My brother and sister in law rode all the way through Alaska on motorcycles with a big group of friends. Their pictures are amazing!

  6. Lori says:

    When I was in fourth grade, my teacher read to the class “Call of the Wild”. In sixth grade I read it on my own. I love that story.

    My knowlege of Alaska (turn of the centuary or current) is very limited. But in regards frontier characters and their behavior wouldn’t our Old West or the Australian Outback apply in some instances? They were adventurers too.

    • Michelle Ule says:

      Good point, Lori. I imagine the same type of people do push out to explore new worlds and frontiers–but where do those people go now?

      One of my sons has that itch (he was only 4 on that Alaska trip) but has turned it to the stars. One day last year he was the second person to view a new planet after one of his colleagues discovered it.

      Perhaps I should interview him? πŸ™‚

      • Lori says:

        Anything with space is a good thing in my opinion but I am prejudice that way. As for where people go today. I think Antartica or the Artic Circle would be good. Parts of Africa and Asia would be good too. A former co-worker showed me pictures of China that were so remote and were not included on any tours (the provinces of Qinghai and Gansu).

  7. Michelle Ule says:

    You’re right, Lori. And what type of individual is strong enough to endure the harsh conditions and set out?

    Thanks, you’ve given me some insight! πŸ™‚

  8. My aunt and uncle live in Alaska, so we visited them once in July. It was GORGEOUS! I couldn’t get enough of the scenery.

    I haven’t had to do a whole lot of research for my novels, since I write contemporary and they typically involve subjects I know. But for the research I’ve done, I like asking people who are experts in that field or know about the place I’m researching.

    • Michelle Ule says:

      Even contemporary stories need some fact checking. It’s surprising how often my story has changed because something I looked up gave me further insight into an area I hadn’t even considered.

  9. Sorry, Michelle, I can’t offer anything about Alaska except that I’ve always wanted to go there. Here’s a thought. Did you ever watch the t.v. series NORTHERN EXPOSURE? If not, you might want to check it out on itunes or YouTube. A former friend of mine came from Alaska and she claimed that Alaskans tend to be quirky. The characters on the show definitely fit that description.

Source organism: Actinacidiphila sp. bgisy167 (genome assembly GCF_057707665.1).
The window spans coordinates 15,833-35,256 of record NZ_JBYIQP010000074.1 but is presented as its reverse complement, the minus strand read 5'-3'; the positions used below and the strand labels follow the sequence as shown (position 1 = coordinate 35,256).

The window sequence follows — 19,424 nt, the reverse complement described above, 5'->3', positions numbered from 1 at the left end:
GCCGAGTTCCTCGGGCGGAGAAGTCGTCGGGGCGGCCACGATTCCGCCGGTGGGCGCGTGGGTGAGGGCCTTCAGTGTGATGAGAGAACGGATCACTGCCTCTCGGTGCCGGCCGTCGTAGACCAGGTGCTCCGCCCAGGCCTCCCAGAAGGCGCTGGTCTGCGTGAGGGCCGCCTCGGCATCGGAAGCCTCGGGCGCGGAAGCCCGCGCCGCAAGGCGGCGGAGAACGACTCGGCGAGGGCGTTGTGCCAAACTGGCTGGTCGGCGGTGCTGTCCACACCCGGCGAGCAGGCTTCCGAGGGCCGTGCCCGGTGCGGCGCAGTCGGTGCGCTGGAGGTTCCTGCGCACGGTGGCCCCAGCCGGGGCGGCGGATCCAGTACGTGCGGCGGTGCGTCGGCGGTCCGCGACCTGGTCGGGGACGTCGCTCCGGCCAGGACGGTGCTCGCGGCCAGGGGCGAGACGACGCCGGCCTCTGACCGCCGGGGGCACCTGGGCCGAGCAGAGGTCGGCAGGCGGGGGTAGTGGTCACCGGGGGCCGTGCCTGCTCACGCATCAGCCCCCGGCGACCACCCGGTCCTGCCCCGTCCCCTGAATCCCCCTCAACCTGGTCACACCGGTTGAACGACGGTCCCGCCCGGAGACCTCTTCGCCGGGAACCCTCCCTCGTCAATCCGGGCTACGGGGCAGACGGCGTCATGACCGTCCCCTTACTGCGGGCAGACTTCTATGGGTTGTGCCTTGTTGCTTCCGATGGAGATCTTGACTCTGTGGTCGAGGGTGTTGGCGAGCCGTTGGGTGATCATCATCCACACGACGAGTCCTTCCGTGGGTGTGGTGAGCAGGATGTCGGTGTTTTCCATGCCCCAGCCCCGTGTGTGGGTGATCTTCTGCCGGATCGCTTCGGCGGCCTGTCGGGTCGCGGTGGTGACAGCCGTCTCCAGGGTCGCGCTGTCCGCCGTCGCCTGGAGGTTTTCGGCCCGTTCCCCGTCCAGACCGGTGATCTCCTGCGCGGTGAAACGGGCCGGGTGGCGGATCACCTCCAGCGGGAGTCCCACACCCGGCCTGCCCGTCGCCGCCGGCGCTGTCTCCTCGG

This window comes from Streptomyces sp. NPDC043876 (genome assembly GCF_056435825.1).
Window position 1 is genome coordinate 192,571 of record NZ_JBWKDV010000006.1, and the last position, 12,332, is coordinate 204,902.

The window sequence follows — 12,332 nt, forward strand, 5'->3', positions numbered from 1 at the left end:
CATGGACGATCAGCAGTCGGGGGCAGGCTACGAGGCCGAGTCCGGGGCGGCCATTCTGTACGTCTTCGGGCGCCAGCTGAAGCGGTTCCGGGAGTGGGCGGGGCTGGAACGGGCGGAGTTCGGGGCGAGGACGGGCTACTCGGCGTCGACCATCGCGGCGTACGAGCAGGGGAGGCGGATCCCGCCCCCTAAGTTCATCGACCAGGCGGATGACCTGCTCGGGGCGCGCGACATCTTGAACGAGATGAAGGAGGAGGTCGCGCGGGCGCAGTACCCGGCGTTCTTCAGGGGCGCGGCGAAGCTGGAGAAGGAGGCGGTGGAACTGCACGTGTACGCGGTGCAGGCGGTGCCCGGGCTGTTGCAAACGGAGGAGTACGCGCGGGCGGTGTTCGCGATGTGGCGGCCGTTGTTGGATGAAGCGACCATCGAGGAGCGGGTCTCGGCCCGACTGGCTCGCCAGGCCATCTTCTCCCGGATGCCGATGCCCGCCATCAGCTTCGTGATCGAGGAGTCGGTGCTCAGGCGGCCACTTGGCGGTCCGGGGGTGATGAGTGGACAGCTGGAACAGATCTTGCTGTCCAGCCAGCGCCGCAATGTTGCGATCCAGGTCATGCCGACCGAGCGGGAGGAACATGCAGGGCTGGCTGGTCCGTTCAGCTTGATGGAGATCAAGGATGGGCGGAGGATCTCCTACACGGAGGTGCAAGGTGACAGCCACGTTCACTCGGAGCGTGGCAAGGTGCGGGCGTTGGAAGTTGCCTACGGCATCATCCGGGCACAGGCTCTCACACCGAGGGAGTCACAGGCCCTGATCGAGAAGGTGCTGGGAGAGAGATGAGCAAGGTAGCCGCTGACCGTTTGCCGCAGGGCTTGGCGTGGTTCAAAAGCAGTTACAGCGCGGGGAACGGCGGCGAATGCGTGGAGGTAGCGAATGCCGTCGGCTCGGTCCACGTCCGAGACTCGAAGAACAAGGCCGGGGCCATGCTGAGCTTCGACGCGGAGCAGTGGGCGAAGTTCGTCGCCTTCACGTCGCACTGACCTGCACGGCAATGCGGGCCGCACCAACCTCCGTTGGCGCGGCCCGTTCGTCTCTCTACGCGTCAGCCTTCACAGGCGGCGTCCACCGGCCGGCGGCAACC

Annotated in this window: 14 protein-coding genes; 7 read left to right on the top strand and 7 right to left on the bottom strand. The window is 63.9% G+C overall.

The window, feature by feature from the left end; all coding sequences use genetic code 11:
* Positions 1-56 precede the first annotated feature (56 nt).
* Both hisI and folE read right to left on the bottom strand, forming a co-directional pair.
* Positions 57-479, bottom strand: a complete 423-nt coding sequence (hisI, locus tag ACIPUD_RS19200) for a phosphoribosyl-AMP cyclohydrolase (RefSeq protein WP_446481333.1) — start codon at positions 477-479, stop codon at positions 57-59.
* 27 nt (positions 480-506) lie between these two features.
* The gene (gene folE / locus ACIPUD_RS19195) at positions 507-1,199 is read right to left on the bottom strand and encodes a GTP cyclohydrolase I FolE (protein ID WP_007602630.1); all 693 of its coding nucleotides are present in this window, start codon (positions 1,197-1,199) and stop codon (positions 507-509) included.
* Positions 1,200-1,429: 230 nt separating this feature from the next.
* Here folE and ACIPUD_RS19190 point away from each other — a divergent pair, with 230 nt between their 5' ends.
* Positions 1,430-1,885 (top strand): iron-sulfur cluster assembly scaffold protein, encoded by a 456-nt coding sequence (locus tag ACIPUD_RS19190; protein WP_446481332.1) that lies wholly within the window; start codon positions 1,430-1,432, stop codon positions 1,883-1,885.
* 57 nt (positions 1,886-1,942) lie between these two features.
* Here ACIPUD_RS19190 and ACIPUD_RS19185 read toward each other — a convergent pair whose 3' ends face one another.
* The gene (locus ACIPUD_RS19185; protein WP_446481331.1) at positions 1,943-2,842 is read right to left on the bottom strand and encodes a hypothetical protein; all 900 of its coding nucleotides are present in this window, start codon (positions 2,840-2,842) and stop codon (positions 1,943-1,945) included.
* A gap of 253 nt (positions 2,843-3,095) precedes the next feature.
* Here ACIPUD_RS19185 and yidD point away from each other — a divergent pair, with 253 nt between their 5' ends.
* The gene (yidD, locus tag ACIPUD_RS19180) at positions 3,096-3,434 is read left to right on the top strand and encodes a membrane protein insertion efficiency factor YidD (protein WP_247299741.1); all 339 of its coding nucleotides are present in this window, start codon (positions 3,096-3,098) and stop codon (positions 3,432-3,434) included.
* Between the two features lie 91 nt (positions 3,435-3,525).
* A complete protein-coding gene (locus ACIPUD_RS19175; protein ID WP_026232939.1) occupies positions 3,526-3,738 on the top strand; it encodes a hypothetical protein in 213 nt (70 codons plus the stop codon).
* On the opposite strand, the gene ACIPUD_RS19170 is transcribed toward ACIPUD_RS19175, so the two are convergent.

Thank you for this post. I love to research and have been doing a great deal of it for my fantasy novel. I hadn’t thought of using fiction as a research tool, but now that you’ve said it, I’ve realized that I have done just that. My WIP is intentionally quite Celtic, especially Irish, so shortly after I started it, I read Yeats’ CELTIC TWILIGHT, which is a collection of Irish folktales inhabited by all sorts of supernatural creatures. My main characters are faeries. Yeats claimed that there were different types of faeries. He names them and defines them before sharing tales which feature them. So in my story, I communicate through dialogue and some narration that there are different “species” of Faeries in Cu Tailte (the setting), not all are tiny butterfly-like beings. The main character and her family come from a species that is human-sized and doesn’t have wings, which enables me, at one point in the plot, to send her to live with an aunt in the nearby human town of Baile Eile. The aunt who, as a teenager, rebelled against her family and went to live in the Otherworld, has been existing incognito among humans for ages. The aunt wouldn’t have been able to do this, and I wouldn’t have been able to pull off this complication in my main character’s life, if Yeats hadn’t told me that not all faeries look like Tinkerbell.